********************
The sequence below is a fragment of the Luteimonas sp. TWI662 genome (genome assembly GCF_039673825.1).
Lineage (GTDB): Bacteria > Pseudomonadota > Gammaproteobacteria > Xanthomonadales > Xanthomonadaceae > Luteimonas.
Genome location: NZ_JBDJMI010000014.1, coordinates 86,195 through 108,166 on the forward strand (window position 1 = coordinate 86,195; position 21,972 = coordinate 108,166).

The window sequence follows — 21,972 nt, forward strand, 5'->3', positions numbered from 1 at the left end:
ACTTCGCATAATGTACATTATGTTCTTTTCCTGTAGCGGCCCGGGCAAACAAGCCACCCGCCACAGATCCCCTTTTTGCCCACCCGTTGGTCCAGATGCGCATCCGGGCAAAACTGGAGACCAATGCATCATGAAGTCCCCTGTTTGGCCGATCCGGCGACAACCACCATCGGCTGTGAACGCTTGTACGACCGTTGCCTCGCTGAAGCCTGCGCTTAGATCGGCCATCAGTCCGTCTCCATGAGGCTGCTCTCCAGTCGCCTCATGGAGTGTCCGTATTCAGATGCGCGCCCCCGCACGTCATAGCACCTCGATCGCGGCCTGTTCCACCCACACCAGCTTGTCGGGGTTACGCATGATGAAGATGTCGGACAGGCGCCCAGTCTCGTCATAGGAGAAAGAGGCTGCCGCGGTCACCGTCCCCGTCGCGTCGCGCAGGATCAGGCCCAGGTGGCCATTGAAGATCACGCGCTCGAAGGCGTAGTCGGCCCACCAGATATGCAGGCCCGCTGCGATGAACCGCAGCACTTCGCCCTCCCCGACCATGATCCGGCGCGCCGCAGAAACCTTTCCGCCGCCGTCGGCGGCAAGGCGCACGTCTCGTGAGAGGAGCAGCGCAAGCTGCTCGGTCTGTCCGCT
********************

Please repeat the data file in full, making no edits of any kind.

The sequence below is a fragment of the Luteimonas sp. TWI662 genome (genome assembly GCF_039673825.1).
Lineage (GTDB): Bacteria > Pseudomonadota > Gammaproteobacteria > Xanthomonadales > Xanthomonadaceae > Luteimonas.
Genome location: NZ_JBDJMI010000014.1, coordinates 86,195 through 108,166 on the forward strand (window position 1 = coordinate 86,195; position 21,972 = coordinate 108,166).

The window sequence follows — 21,972 nt, forward strand, 5'->3', positions numbered from 1 at the left end:
ACTTCGCATAATGTACATTATGTTCTTTTCCTGTAGCGGCCCGGGCAAACAAGCCACCCGCCACAGATCCCCTTTTTGCCCACCCGTTGGTCCAGATGCGCATCCGGGCAAAACTGGAGACCAATGCATCATGAAGTCCCCTGTTTGGCCGATCCGGCGACAACCACCATCGGCTGTGAACGCTTGTACGACCGTTGCCTCGCTGAAGCCTGCGCTTAGATCGGCCATCAGTCCGTCTCCATGAGGCTGCTCTCCAGTCGCCTCATGGAGTGTCCGTATTCAGATGCGCGCCCCCGCACGTCATAGCACCTCGATCGCGGCCTGTTCCACCCACACCAGCTTGTCGGGGTTACGCATGATGAAGATGTCGGACAGGCGCCCAGTCTCGTCATAGGAGAAAGAGGCTGCCGCGGTCACCGTCCCCGTCGCGTCGCGCAGGATCAGGCCCAGGTGGCCATTGAAGATCACGCGCTCGAAGGCGTAGTCGGCCCACCAGATATGCAGGCCCGCTGCGATGAACCGCAGCACTTCGCCCTCCCCGACCATGATCCGGCGCGCCGCAGAAACCTTTCCGCCGCCGTCGGCGGCAAGGCGCACGTCTCGTGAGAGGAGCAGCGCAAGCTGCTCGGTCTGTCCGCT